Plumbing and Plumes: Submarine Picritic Magmas from the Southwest Rift Zone of Mauna Loa Volcano.
J. M. Rhodes (Univ. of Massachusetts, Amherst, MA 01003); M.O. Garcia (Univ. of Hawaii, Honolulu, HI 96822); H. Guillou (LSCE-CNRS, 91198 Gif sur Yvette Cedex, France) and M.. D. Kurz (WHOI, Woods Hole, MA 02543)
In order to understand magma generation in the Hawaiian plume it is imperative that we have information on the long-term compositional variation of lavas from the tholeiitic shield-building stage of the volcanoes. For Mauna Loa volcano this information includes the following suites of subaerial lavas: historical lavas (1843-1984), relatively young 14C dated lavas (less than 36 ka), Hawaii Scientific Drilling Pilot Hole samples (1.3-132 ka), and lavas exposed in landslide scarps of uncertain age. Here we discuss our geochemical and isotopic data for lavas from the submarine extension of Mauna Loa's southwest rift zone. Sampling sites include four dredge hauls from the axis of the rift zone at depths between 2550-1925 m (Garcia et al., 1989; Gurriet, 1988) and four dives using the Pisces V submersible (Garcia et al., 1995; Kurz et al., 1995). Three of the Pisces dives (182,183, 184) stratigraphically sampled lavas exposed in a giant 1.5 km scarp resulting from the east Ka Lae landslide. The fourth dive (185) sampled lavas at depths between 1825-1505 m along the rift zone axis. With the exception of one dike and a tephra layer at 755 m, all of the samples are pillow lavas.
Nine samples were dated using the unspiked K-Ar method (Guillou et al., 1997). Six of these yielded unrealistic old ages (0.73-4.46 Ma), probably due to excess argon. Three samples, however, gave realistic ages (133 +/-12 ka; 179 +/- 7 ka; 243 +/- 16 ka) that were consistent with their stratigraphic position and a geologically reasonable accumulation rate of about 4 mm/year. At the times these submarine lavas formed, Mauna Loa was probably sampling different parts of the Hawaiian plume, erupting lavas with compositional characteristics that differ from those of modern lavas. This is shown schematically by the radially-zoned "bulls-eye" plume cartoon (Fig. 1) (modified from Rhodes and Hart (1995)). The important point is that at about 200 ka, Mauna Loa might have been 24 km closer to the plume axis than it is today. These dates also imply that the east Ka Lae landslide was younger than 133 ka.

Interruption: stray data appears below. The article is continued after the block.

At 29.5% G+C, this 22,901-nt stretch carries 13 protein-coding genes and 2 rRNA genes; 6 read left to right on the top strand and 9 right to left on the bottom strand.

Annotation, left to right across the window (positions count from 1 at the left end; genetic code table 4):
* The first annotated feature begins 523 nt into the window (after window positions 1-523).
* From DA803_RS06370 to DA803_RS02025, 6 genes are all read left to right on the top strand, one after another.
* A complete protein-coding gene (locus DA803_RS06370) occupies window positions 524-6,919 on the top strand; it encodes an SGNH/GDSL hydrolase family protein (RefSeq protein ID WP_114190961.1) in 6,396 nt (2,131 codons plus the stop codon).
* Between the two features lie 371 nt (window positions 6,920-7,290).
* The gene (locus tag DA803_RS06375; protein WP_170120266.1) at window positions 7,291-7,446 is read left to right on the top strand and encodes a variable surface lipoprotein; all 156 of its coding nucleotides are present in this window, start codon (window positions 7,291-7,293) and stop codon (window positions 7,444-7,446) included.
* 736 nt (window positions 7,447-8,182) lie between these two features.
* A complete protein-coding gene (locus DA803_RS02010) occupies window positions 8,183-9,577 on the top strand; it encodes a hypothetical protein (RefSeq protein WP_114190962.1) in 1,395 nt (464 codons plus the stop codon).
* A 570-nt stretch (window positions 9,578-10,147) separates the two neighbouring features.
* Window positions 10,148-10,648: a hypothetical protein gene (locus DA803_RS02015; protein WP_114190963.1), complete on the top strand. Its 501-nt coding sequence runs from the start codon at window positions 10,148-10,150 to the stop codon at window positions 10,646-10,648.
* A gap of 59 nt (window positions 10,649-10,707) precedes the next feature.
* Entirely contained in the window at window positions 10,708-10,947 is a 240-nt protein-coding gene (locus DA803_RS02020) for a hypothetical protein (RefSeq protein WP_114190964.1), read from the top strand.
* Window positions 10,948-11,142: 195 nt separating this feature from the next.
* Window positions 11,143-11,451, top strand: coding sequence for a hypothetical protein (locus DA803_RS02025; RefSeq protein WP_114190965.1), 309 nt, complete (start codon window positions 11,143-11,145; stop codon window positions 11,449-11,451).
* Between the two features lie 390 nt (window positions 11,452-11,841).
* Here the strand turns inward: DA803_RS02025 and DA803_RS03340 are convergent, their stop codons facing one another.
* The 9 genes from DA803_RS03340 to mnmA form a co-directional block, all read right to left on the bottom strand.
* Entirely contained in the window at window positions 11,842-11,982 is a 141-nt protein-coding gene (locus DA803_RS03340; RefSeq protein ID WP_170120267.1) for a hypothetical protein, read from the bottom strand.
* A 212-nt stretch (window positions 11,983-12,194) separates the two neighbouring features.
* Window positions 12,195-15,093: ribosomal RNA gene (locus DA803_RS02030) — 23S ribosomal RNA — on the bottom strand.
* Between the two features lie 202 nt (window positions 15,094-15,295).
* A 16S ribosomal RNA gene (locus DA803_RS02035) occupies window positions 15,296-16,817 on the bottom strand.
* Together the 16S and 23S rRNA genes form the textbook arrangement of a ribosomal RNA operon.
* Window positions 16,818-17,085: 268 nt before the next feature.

The submarine lavas exhibit a very wide range in composition (MgO 6.2-34 %) and, in contrast with subaerial lavas, picrites (MgO greater than14%) and olivine-rich tholeiites (MgO greater than10%) are the dominant rock type. Also, there is no cluster of "steady-state reservoir lavas" (MgO from 6.5-8.0%; Rhodes, 1988), which are typical of historical and young prehistoric lavas (less than30 ka). Major element data show that the compositional range is controlled by accumulation and fractionation of olivine. FeO vs. MgO and Al/(Fe+Mg) vs. Mg/(Fe+Mg) relationships (Fig. 2) indicate that the olivine-control is dominated by Fo90, and that the parental magma was picritic with about 15% MgO. Note that the most forsteritic olivine phenocrysts in these lavas are Fo91, which imply a maximum MgO in the melts of up to about 17% (Garcia et al., 1995). In contrast, olivine-control in historical picrites is dominated by Fo87-89, implying parental magmas with lower MgO contents of about 13% (Rhodes, 1995). These differences require that the parental magmas for the submarine lavas were hotter than for the subaerial magmas. We attribute this to supply from a compositionally zoned and fractionated magma column beneath the summit magma reservoir. This inference has other important implications. It may mean that we have a better chance of identifying diverse parental magma compositions among the submarine lavas, such as those proposed by Sobolev et al. (in press), before they become mixed and homogenized in the magma reservoir. Apart from the higher MgO contents, major element abundances in the submarine lavas are nearly indistinguishable from those of historical and young prehistoric lavas, even for oxides (e.g. SiO2, TiO2, CaO) that typically differ between individual Hawaiian volcanoes (Fig. 3). There is no indication of alkalic lavas throughout the entire 2km thick section.